Costa Adeje's anchored on one of the most upbeat strips of Tenerife’s coastline. Big hotels link arms with the seafront, and the offering of cafés, restaurants and shopping centres will leave you spoilt for choice. Next door, there’s a spot of friendly holiday competition in the form of Playa de las Americas. This place plies its trade in pulse-pounding nightlife, live music and tip-top waterside scenery.
Playa de la Arena
Resort-wise, Playa de la Arena is a bit of a quiet customer on the west coast of Tenerife. It doesn’t party hard like full-throttle Playa de Las Americas, 30 kilometres away – and, frankly, that’s the appeal. You get all the bars and restaurants you need without the non-stop pace. And with its craggy coastline and mountain views, the place looks pretty good, too.
Playa de las Americas
You’ll find Playa de las Americas in the sunniest part of Tenerife. It’s nabbed a spot on the south-western tip, which means it’s bang on for some winter sun. That’s not all it’s good for, either. This place deals in lots-of-laughs breaks, thanks to its mob of beaches, jam-packed strip and a giant waterpark.
Sleepy and Tenerife don’t usually get thrown together in a sentence. But this pocket is just that. A trio of coves is cut into its shoreline, and there are a couple of shops, bars and restaurants in the centre. Other than that, you’ll need to head to nearby Costa Adeje and Playa de las Americas, who are more than willing to help out.
Puerto de Santiago
Puerto de Santiago slots into the sophisticated west coast of Tenerife. Its neighbours Los Gigantes and Playa de la Arena are the slices of bread and this place is the filling. The fishing village still bangs the traditional drum, with a laidback, family-friendly vibe. And you can easily walk to the connecting towns for something extra.
Los Cristianos is the main port town on Tenerife’s south coast. Until the Seventies, its harbour was teeming with shipping boats loading up rum and salted fish. Nowadays, it’s yachts, ferries and glass-bottom boats that come and go, while luxury apartment blocks and restaurants have sprung up along the picturesque seafront.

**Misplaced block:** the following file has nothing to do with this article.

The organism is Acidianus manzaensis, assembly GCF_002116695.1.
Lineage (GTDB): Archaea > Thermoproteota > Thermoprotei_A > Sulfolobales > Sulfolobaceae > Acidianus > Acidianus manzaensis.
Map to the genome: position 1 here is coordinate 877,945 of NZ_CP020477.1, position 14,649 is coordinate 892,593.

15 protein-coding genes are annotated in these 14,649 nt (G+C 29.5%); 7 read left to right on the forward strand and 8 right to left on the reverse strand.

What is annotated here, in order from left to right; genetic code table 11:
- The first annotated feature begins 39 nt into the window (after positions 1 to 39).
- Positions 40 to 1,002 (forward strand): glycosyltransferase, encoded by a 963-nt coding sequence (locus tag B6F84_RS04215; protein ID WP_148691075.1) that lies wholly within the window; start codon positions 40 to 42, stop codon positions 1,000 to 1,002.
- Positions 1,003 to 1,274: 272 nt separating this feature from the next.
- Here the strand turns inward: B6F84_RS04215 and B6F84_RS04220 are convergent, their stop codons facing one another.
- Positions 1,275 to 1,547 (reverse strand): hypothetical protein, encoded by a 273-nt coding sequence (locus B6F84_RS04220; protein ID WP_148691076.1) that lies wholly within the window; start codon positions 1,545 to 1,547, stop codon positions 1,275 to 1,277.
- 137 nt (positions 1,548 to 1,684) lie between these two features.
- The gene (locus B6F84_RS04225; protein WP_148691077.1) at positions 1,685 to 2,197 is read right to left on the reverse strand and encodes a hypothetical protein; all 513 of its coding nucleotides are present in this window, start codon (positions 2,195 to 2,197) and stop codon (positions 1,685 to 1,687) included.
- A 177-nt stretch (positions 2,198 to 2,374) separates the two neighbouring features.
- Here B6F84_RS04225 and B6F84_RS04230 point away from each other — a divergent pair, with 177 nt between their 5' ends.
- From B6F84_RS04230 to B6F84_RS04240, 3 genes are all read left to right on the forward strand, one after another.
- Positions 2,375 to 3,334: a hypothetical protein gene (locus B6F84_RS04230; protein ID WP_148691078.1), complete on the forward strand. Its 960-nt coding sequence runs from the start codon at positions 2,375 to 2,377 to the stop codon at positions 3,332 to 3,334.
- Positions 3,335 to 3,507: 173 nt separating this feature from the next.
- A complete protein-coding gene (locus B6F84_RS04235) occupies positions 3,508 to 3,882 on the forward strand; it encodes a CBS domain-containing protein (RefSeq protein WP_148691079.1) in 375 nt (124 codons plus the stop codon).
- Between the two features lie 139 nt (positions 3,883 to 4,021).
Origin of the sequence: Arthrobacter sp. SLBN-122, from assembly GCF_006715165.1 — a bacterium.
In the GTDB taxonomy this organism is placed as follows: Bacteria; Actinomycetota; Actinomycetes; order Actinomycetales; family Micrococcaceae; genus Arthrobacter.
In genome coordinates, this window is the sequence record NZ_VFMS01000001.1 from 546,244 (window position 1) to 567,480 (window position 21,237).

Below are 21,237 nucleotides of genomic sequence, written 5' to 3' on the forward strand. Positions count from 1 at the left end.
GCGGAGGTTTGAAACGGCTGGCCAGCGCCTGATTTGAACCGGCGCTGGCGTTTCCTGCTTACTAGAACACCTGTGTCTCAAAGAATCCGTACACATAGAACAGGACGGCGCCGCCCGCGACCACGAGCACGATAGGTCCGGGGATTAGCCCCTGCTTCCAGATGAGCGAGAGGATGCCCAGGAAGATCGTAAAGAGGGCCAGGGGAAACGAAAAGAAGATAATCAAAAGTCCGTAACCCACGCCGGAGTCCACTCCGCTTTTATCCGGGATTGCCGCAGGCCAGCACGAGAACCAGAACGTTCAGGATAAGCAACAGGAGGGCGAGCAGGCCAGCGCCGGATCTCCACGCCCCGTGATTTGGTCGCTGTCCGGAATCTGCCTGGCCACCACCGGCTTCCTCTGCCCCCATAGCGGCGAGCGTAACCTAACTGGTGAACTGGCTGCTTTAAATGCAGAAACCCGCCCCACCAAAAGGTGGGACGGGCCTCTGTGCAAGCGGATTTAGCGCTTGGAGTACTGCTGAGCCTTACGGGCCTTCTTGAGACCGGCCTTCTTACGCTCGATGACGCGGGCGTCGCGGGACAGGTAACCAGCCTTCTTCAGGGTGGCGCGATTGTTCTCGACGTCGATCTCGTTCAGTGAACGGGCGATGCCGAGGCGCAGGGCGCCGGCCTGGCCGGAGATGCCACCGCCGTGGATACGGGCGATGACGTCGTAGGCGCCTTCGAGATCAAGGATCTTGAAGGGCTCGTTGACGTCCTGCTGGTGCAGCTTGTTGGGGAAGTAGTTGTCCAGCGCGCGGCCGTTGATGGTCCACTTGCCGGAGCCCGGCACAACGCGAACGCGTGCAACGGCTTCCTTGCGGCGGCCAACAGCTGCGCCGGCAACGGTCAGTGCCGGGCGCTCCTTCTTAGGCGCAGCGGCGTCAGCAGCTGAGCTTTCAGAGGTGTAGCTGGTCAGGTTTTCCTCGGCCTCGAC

Guia de Isora
Guia de Isora, on Tenerife’s west coast, is an up-and-coming resort with an old-school Canarian feel. The main town is a quiet affair up in the mountains, with sweeping views of the Atlantic. Down by the sea is Playa San Juan, home to a small harbour and a chic prom. And next door is Alcala, a fishing village with a pretty main square.
Los Gigantes is a pretty seaside town on Tenerife’s southwest coast – it’s nestled into the rock face, with the dramatic 300-metre cliffs called The Giants running off to the north. Life moves at a leisurely pace here, with the marina being the hub of the town – you’ll find relaxed bars and restaurants here, with views over the black volcanic sand of Los Guios Beach.
Puerto de la Cruz
Puerto de la Cruz sits on Tenerife’s north coast, amid a landscape of tropical fruit plantations. There’s a lovely traditional feel to the place, with its quaint harbour and pretty old town, yet it does sophistication very well, too. Nouveau cuisine is served up in colonial-style restaurants, while the bars mix cocktails with Canarian singers. As for the coastal scene, you’ve got a duo of architect-designed beaches to enjoy here too.
You’ll find the sleepy town of Las Caletillas on Tenerife’s north-east coast. It’s a 15-minute drive from Santa Cruz, and it offers a more peaceful atmosphere than the busy capital. There’s little here, save for a clutch of hotels. That said, a café-lined promenade connects you to the larger village of Candelaria.